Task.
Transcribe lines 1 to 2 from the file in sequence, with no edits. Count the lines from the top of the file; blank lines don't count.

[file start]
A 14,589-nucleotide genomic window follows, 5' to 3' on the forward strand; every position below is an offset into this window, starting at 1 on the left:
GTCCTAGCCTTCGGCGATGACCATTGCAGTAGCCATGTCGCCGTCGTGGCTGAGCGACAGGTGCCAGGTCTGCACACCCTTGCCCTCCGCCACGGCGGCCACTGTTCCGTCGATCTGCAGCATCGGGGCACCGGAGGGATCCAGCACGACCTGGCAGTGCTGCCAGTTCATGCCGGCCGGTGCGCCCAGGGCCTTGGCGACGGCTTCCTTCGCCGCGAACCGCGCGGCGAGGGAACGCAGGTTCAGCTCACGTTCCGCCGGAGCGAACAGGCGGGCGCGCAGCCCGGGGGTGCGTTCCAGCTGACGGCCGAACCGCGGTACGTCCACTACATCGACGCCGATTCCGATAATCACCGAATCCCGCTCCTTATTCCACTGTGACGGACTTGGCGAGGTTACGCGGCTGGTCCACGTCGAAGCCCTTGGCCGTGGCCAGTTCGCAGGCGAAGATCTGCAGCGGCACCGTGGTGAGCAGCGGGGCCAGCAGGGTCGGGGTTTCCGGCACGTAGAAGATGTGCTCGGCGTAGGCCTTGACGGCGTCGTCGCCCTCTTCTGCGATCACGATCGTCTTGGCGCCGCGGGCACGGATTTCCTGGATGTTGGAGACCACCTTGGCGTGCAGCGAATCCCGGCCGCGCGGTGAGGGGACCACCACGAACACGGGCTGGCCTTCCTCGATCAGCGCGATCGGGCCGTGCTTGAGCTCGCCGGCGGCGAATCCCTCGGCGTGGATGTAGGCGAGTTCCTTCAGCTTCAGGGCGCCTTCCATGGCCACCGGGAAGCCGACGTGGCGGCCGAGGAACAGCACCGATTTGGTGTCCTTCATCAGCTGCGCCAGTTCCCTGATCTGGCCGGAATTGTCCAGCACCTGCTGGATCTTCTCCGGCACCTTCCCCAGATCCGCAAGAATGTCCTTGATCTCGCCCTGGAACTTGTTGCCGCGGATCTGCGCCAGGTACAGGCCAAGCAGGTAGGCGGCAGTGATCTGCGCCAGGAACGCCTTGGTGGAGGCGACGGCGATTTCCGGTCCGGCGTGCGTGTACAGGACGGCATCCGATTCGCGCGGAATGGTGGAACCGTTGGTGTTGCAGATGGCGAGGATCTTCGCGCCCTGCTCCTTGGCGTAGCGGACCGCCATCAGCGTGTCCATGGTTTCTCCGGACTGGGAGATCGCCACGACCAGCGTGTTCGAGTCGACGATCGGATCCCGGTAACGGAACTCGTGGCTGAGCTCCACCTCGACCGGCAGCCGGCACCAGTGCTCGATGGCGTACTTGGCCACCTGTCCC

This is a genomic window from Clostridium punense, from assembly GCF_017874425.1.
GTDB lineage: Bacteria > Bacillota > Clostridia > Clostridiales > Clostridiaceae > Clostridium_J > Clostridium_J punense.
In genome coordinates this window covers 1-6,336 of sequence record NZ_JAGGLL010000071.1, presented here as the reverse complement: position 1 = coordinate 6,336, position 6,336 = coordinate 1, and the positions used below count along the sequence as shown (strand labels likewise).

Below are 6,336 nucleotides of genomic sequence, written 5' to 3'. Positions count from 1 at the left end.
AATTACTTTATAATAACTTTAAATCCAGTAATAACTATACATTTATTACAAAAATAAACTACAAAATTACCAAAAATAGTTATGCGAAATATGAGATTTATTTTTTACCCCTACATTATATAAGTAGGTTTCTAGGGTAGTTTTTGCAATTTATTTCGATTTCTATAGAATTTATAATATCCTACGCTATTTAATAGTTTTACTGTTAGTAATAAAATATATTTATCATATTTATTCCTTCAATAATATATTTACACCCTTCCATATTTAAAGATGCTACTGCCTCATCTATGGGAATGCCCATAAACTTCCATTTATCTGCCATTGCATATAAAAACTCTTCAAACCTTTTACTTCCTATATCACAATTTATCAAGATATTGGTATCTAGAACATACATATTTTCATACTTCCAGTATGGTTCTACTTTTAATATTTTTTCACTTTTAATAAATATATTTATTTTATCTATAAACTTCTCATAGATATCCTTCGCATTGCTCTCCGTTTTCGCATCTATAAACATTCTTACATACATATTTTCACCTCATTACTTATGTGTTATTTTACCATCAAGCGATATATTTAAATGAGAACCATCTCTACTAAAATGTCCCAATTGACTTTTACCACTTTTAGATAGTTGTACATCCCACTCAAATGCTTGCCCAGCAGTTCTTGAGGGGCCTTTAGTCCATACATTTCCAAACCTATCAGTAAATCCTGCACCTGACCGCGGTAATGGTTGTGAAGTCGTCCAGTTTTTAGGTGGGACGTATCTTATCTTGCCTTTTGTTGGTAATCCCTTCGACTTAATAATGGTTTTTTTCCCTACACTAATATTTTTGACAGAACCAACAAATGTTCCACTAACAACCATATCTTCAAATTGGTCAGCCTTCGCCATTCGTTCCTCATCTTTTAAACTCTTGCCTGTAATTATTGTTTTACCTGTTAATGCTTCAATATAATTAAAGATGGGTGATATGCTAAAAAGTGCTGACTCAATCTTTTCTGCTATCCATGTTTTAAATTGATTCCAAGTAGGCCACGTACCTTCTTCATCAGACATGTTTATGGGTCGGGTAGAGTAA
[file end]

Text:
A 14,589-nucleotide genomic window follows, 5' to 3' on the forward strand; every position below is an offset into this window, starting at 1 on the left:
GTCCTAGCCTTCGGCGATGACCATTGCAGTAGCCATGTCGCCGTCGTGGCTGAGCGACAGGTGCCAGGTCTGCACACCCTTGCCCTCCGCCACGGCGGCCACTGTTCCGTCGATCTGCAGCATCGGGGCACCGGAGGGATCCAGCACGACCTGGCAGTGCTGCCAGTTCATGCCGGCCGGTGCGCCCAGGGCCTTGGCGACGGCTTCCTTCGCCGCGAACCGCGCGGCGAGGGAACGCAGGTTCAGCTCACGTTCCGCCGGAGCGAACAGGCGGGCGCGCAGCCCGGGGGTGCGTTCCAGCTGACGGCCGAACCGCGGTACGTCCACTACATCGACGCCGATTCCGATAATCACCGAATCCCGCTCCTTATTCCACTGTGACGGACTTGGCGAGGTTACGCGGCTGGTCCACGTCGAAGCCCTTGGCCGTGGCCAGTTCGCAGGCGAAGATCTGCAGCGGCACCGTGGTGAGCAGCGGGGCCAGCAGGGTCGGGGTTTCCGGCACGTAGAAGATGTGCTCGGCGTAGGCCTTGACGGCGTCGTCGCCCTCTTCTGCGATCACGATCGTCTTGGCGCCGCGGGCACGGATTTCCTGGATGTTGGAGACCACCTTGGCGTGCAGCGAATCCCGGCCGCGCGGTGAGGGGACCACCACGAACACGGGCTGGCCTTCCTCGATCAGCGCGATCGGGCCGTGCTTGAGCTCGCCGGCGGCGAATCCCTCGGCGTGGATGTAGGCGAGTTCCTTCAGCTTCAGGGCGCCTTCCATGGCCACCGGGAAGCCGACGTGGCGGCCGAGGAACAGCACCGATTTGGTGTCCTTCATCAGCTGCGCCAGTTCCCTGATCTGGCCGGAATTGTCCAGCACCTGCTGGATCTTCTCCGGCACCTTCCCCAGATCCGCAAGAATGTCCTTGATCTCGCCCTGGAACTTGTTGCCGCGGATCTGCGCCAGGTACAGGCCAAGCAGGTAGGCGGCAGTGATCTGCGCCAGGAACGCCTTGGTGGAGGCGACGGCGATTTCCGGTCCGGCGTGCGTGTACAGGACGGCATCCGATTCGCGCGGAATGGTGGAACCGTTGGTGTTGCAGATGGCGAGGATCTTCGCGCCCTGCTCCTTGGCGTAGCGGACCGCCATCAGCGTGTCCATGGTTTCTCCGGACTGGGAGATCGCCACGACCAGCGTGTTCGAGTCGACGATCGGATCCCGGTAACGGAACTCGTGGCTGAGCTCCACCTCGACCGGCAGCCGGCACCAGTGCTCGATGGCGTACTTGGCCACCTGTCCC